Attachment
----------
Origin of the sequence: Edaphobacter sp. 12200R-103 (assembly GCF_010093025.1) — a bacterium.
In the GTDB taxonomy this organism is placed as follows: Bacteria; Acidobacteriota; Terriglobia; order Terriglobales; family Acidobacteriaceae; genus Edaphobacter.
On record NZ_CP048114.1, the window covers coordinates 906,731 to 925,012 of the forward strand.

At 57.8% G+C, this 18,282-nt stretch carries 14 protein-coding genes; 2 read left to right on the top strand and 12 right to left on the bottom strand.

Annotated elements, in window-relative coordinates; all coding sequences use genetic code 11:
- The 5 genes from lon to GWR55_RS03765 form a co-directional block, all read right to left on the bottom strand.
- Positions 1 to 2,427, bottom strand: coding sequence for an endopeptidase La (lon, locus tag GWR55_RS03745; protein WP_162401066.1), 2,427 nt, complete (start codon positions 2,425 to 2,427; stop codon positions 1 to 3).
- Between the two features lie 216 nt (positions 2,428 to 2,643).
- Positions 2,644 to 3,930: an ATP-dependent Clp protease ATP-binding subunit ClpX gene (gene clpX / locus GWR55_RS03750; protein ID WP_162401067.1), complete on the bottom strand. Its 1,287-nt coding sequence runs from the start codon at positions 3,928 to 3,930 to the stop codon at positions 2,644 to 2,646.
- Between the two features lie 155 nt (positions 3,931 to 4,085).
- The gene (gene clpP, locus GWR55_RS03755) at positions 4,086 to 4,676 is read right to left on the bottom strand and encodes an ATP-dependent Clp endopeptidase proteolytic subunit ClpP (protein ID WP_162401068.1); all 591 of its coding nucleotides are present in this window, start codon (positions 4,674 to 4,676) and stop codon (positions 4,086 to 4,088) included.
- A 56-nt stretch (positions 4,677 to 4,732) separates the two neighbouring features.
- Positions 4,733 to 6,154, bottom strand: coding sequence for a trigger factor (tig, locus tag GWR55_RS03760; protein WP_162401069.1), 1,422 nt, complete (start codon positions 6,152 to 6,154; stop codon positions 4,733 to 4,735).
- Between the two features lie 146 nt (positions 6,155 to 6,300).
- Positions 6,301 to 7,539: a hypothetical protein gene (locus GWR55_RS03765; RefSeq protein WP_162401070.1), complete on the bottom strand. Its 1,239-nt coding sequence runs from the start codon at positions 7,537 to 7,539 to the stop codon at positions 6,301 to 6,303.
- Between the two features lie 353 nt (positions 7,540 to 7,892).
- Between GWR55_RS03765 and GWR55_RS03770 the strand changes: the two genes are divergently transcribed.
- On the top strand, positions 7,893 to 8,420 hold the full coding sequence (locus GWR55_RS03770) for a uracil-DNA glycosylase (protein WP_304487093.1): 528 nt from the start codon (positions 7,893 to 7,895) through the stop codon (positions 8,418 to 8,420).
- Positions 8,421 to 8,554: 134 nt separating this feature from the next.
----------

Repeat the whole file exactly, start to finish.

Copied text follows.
Origin of the sequence: Edaphobacter sp. 12200R-103 (assembly GCF_010093025.1) — a bacterium.
In the GTDB taxonomy this organism is placed as follows: Bacteria; Acidobacteriota; Terriglobia; order Terriglobales; family Acidobacteriaceae; genus Edaphobacter.
On record NZ_CP048114.1, the window covers coordinates 906,731 to 925,012 of the forward strand.

At 57.8% G+C, this 18,282-nt stretch carries 14 protein-coding genes; 2 read left to right on the top strand and 12 right to left on the bottom strand.

Annotated elements, in window-relative coordinates; all coding sequences use genetic code 11:
- The 5 genes from lon to GWR55_RS03765 form a co-directional block, all read right to left on the bottom strand.
- Positions 1 to 2,427, bottom strand: coding sequence for an endopeptidase La (lon, locus tag GWR55_RS03745; protein WP_162401066.1), 2,427 nt, complete (start codon positions 2,425 to 2,427; stop codon positions 1 to 3).
- Between the two features lie 216 nt (positions 2,428 to 2,643).
- Positions 2,644 to 3,930: an ATP-dependent Clp protease ATP-binding subunit ClpX gene (gene clpX / locus GWR55_RS03750; protein ID WP_162401067.1), complete on the bottom strand. Its 1,287-nt coding sequence runs from the start codon at positions 3,928 to 3,930 to the stop codon at positions 2,644 to 2,646.
- Between the two features lie 155 nt (positions 3,931 to 4,085).
- The gene (gene clpP, locus GWR55_RS03755) at positions 4,086 to 4,676 is read right to left on the bottom strand and encodes an ATP-dependent Clp endopeptidase proteolytic subunit ClpP (protein ID WP_162401068.1); all 591 of its coding nucleotides are present in this window, start codon (positions 4,674 to 4,676) and stop codon (positions 4,086 to 4,088) included.
- A 56-nt stretch (positions 4,677 to 4,732) separates the two neighbouring features.
- Positions 4,733 to 6,154, bottom strand: coding sequence for a trigger factor (tig, locus tag GWR55_RS03760; protein WP_162401069.1), 1,422 nt, complete (start codon positions 6,152 to 6,154; stop codon positions 4,733 to 4,735).
- Between the two features lie 146 nt (positions 6,155 to 6,300).
- Positions 6,301 to 7,539: a hypothetical protein gene (locus GWR55_RS03765; RefSeq protein WP_162401070.1), complete on the bottom strand. Its 1,239-nt coding sequence runs from the start codon at positions 7,537 to 7,539 to the stop codon at positions 6,301 to 6,303.
- Between the two features lie 353 nt (positions 7,540 to 7,892).
- Between GWR55_RS03765 and GWR55_RS03770 the strand changes: the two genes are divergently transcribed.
- On the top strand, positions 7,893 to 8,420 hold the full coding sequence (locus GWR55_RS03770) for a uracil-DNA glycosylase (protein WP_304487093.1): 528 nt from the start codon (positions 7,893 to 7,895) through the stop codon (positions 8,418 to 8,420).
- Positions 8,421 to 8,554: 134 nt separating this feature from the next.